The ruling is good news for Google, which could have lost future ad revenues for its AdWords service if the decision had gone against it. However, the ruling does not change Google UK's stance, which is to stop trademarks triggering ads if requested to by the trademark owner.
Geico had argued that when users type in Geico in Google's search engine and AdWords brings up competitors' ads, its trademark is being infringed. However, US District Judge Leonie Brinkema of the Eastern District of Virginia said there was not enough evidence of this.
However, she allowed Geico to proceed with a different part of its case, in which it is seeking to prevent other advertisers using its name in the text of their ads.
David Drummond, Google's vice-president of corporate development, said: "This is a clear signal to other litigants that our keywords policy is lawful."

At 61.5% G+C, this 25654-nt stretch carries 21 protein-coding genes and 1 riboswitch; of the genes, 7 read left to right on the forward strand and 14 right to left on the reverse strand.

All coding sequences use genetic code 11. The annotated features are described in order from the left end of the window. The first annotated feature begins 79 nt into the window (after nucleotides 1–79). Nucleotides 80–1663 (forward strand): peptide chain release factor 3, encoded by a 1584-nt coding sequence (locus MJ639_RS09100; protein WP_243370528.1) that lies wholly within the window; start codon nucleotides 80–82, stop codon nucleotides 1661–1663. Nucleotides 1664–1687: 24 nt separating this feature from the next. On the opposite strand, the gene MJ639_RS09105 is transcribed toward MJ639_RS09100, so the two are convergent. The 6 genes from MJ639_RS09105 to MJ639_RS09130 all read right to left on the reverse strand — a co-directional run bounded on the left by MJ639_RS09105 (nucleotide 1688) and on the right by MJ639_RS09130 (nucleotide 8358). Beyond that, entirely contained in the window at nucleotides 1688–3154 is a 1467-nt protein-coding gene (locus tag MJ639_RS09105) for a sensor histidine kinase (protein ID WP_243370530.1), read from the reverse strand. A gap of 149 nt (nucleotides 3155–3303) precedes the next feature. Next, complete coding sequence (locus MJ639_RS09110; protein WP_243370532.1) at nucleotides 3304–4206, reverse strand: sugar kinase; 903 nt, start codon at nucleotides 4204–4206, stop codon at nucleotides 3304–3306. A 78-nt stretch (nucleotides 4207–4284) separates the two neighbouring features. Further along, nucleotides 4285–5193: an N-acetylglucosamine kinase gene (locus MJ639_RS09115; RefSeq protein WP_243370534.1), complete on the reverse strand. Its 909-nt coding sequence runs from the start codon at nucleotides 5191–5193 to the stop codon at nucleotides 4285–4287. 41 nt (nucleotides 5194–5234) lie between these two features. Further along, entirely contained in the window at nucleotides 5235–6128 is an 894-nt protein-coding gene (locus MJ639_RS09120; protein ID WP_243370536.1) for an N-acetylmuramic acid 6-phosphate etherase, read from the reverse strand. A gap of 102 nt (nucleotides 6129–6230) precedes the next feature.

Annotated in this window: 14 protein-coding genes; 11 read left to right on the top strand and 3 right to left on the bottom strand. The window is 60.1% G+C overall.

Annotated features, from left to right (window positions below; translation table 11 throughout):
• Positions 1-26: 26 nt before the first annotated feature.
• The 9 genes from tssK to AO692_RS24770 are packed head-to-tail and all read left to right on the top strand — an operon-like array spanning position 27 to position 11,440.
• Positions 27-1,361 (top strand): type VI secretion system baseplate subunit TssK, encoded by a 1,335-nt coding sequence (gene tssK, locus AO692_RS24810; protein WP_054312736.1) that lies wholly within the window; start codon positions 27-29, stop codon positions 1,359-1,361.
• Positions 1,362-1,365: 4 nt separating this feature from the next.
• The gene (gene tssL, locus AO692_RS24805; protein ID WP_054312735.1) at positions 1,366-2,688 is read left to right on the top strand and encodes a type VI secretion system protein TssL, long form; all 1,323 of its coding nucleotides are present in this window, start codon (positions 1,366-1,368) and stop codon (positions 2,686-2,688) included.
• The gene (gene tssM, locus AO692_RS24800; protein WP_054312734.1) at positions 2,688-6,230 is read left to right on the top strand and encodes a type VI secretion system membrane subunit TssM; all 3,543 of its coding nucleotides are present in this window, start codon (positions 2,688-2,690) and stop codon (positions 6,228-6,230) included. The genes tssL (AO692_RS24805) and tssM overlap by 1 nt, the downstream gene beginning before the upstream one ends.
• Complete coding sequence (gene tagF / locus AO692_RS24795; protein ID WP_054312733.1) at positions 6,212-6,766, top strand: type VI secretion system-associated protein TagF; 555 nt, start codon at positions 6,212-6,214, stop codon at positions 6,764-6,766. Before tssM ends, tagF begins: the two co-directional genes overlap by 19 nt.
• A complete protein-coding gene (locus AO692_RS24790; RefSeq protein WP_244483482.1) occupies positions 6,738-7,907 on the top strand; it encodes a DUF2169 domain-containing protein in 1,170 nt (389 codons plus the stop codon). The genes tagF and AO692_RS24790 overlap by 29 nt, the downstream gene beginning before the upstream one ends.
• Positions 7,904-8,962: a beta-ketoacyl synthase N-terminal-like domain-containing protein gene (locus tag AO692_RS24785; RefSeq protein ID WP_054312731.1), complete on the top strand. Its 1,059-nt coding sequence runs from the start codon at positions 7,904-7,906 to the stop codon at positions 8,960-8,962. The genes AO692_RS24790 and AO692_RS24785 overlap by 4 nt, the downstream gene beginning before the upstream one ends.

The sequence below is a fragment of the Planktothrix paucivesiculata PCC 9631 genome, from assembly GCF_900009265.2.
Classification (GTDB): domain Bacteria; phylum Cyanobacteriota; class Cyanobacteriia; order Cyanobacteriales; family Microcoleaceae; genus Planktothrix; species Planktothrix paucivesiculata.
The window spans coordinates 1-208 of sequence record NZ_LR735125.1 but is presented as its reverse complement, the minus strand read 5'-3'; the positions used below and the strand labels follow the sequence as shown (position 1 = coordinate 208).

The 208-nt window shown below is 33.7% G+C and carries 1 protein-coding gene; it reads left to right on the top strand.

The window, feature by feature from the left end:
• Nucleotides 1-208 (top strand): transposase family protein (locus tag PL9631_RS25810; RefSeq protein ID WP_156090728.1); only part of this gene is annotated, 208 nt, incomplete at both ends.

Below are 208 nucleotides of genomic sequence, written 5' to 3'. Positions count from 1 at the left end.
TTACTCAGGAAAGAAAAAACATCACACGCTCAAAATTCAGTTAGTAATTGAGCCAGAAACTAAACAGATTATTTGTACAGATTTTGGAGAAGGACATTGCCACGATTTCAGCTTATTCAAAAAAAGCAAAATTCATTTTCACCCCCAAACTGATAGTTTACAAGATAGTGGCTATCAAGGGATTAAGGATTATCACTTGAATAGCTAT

Other companies who are bringing legal action against Google include American Blind & Wallpaper Factory.
Geico also sued Yahoo! earlier this month, resulting in the two settling out of court and Yahoo! complying with requests to not show competitors ads when trademarked terms are searched.
Outside the US and Canada, Google's policy is to comply with requests from trademark owners to block competitors' ads. It lost a case on trademark-linked advertising brought by Louis Vuitton in France last year.
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This article was first published on brandrepublic.com